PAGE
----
Category: criminal records

As Labor Pool Shrinks, Prison Time Is Less of a Hiring Hurdle

The New York Times By Ben Casselman A rapidly tightening labor market is forcing companies across the country to consider workers they once would have turned away. That is providing opportunities to people who have long faced barriers to employment, such as criminal records, disabilities or prolonged bouts of joblessness. In Dane County, Wis., where …

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At 18, Kingsley Rowe Went to Prison for 10 Years. Now He’s 47 and Still Wonders When He’ll Be Free

Salon By Rachel Leah “I’m formerly incarcerated,” and “I spent 10 years in prison for an accident,” Kingsley Rowe told Compass Charter School’s founders during his initial interview for a position there. Rowe was not inexperienced in presenting himself to potential employers, but this was one of the first times Rowe had ever disclosed his …

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After 20 Years, Still Haunted by a Drug Conviction

The Marshall Project By Jason Bost I love my daughter. That goes without saying for most parents, but I am truly crazy about mine. She literally came out of the womb with a smile on her face — no crying, just a big smile, shocking the doctor and all the nurses in the room. As …

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Nevada’s New Record-Sealing Law: “One of Broadest” in U.S.

The Crime Report By Suzanne Potter Nevada is the kind of place where a lot of people end up needing a second chance. It’s a state where the booms and busts of the gaming industry have led many into poverty, drug abuse, even jail time. So, as it slowly recovers from the 2008 recession, legislators …

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Improving Access to Career Pathways for Philadelphia’s Child Welfare and Juvenile Justice System Involved Youth

This report from the Juvenile Law Center takes a focused look at the barriers to career pathways that system-involved youth encounter. Based on an in-depth needs assessment of the Philadelphia community, the report offers five strategies to improve access to career-focused programs and early work experiences for youth in the child welfare or juvenile justice system, …

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Illinois Enacts Broadest Sealing Law in Nation

Collateral Consequences Resource Center  By CCRC Staff On Friday Illinois governor Bruce Rauner signed into law what appears to be the broadest sealing law in the United States, covering almost all felonies and requiring a relatively short eligibility waiting period of three years. We expect to provide a more in-depth discussion of the law next …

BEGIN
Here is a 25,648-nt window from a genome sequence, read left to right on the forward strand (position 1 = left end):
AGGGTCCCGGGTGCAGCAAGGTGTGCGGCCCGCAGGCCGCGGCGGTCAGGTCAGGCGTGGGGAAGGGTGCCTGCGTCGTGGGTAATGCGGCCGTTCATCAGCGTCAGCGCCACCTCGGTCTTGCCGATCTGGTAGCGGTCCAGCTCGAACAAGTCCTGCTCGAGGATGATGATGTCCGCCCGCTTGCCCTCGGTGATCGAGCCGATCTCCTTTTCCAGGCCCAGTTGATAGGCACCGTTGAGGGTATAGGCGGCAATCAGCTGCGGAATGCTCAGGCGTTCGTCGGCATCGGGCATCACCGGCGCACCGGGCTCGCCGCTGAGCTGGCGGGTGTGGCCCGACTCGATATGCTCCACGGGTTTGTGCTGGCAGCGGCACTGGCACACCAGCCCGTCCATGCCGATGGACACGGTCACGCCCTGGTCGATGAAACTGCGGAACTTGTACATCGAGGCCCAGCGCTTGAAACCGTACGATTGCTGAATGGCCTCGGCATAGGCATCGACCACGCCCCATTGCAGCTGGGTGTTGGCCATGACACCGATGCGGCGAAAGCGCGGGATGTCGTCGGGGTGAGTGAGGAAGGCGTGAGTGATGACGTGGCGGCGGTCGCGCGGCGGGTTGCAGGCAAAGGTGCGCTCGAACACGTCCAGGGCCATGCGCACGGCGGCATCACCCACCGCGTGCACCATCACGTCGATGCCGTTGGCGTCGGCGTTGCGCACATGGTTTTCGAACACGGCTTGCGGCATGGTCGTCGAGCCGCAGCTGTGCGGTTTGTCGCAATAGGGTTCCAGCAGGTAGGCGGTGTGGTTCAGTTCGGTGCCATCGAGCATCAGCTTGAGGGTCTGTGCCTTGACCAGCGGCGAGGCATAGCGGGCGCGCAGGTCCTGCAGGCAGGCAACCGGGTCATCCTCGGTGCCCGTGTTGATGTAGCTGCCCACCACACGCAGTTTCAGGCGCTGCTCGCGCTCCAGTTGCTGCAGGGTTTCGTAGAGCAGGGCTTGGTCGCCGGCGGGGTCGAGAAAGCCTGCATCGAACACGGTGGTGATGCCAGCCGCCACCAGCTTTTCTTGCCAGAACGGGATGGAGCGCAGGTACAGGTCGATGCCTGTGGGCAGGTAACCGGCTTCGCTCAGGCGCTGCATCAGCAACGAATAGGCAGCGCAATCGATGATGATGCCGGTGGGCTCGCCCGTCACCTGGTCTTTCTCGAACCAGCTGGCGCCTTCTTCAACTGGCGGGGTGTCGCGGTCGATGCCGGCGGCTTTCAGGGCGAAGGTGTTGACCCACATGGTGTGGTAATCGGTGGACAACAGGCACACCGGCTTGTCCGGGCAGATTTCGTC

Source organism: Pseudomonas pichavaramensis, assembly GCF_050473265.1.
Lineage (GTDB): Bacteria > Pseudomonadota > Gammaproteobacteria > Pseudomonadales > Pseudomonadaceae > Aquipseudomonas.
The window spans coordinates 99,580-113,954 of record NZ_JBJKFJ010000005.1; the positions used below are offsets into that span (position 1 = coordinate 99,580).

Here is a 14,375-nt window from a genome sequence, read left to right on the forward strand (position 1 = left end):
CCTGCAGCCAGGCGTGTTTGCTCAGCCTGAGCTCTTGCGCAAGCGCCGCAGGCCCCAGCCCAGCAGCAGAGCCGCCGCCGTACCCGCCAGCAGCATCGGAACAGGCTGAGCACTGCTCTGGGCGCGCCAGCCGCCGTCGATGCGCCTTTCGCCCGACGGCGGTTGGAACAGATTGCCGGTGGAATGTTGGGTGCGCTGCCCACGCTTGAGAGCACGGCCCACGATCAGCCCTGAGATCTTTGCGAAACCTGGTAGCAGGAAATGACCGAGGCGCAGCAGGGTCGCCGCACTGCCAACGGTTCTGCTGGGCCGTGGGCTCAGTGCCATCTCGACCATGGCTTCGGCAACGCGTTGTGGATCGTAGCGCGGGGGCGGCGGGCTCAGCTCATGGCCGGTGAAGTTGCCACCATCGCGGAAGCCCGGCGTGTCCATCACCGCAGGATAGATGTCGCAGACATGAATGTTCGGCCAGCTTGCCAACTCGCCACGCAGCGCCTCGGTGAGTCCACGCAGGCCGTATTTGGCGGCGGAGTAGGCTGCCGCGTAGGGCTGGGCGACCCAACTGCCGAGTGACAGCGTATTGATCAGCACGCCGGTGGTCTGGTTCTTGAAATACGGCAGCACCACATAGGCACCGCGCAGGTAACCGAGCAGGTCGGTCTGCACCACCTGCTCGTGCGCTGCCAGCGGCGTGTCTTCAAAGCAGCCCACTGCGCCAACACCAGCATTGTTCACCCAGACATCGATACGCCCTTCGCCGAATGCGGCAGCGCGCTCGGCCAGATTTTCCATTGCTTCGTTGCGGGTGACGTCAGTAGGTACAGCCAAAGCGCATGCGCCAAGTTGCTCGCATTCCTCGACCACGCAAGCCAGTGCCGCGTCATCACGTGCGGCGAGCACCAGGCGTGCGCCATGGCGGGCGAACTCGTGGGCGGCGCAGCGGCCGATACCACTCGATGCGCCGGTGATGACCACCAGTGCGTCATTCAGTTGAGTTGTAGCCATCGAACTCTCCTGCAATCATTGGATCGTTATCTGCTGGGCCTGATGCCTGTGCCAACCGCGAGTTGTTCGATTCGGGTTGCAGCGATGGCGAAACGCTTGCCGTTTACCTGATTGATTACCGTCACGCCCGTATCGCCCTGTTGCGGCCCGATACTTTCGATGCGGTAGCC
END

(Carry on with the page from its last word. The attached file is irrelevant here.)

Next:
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PA’s Clean Slate Bill Was Just Unanimously Passed by the State Senate

Generocity  By Julie Zeglen  The state Senate voted unanimously yesterday in favor of a bill that would seal misdemeanor records after 10 years. The legislation would only apply to those who avoided other convictions for at least 10 years. It’s a big win for criminal justice reform advocates like Sharon Dietrich, litigation director of Community Legal …

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LA Becomes First State to Ban the Box on College Admissions Applications

Fox 8 WVUE New Orleans By Shelly Brown Governor John Bel Edwards signed House Bill 688 into law on Friday, making Louisiana the first state in the nation to ban the box on college admissions applications. Starting this fall, the new law prohibits public post-secondary education institutions in the state from inquiring about a potential …

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Get to Know the Expert: Q & A with Michael Pinard

By CSG Justice Center Staff The Clean Slate Clearinghouse  Advisory Board—which consists of legal and academic experts from around the country—works to make the Clean Slate Clearinghouse a mechanism to expand record clearance nationwide. The CSG Justice Center staff spoke with board member Michael Pinard—the Francis and Harriet Iglehart Professor of Law and  co-director of …

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New Law Helps Offenders Who Help Themselves

The Pantagraph By Edith Brady-Lunny SPRINGFIELD — A new Illinois law gives a break to ex-offenders who finish high school and other courses while incarcerated by allowing them to apply to have their criminal records sealed without waiting years to begin the process. The law, effective in January, lets eligible offenders request that their records …

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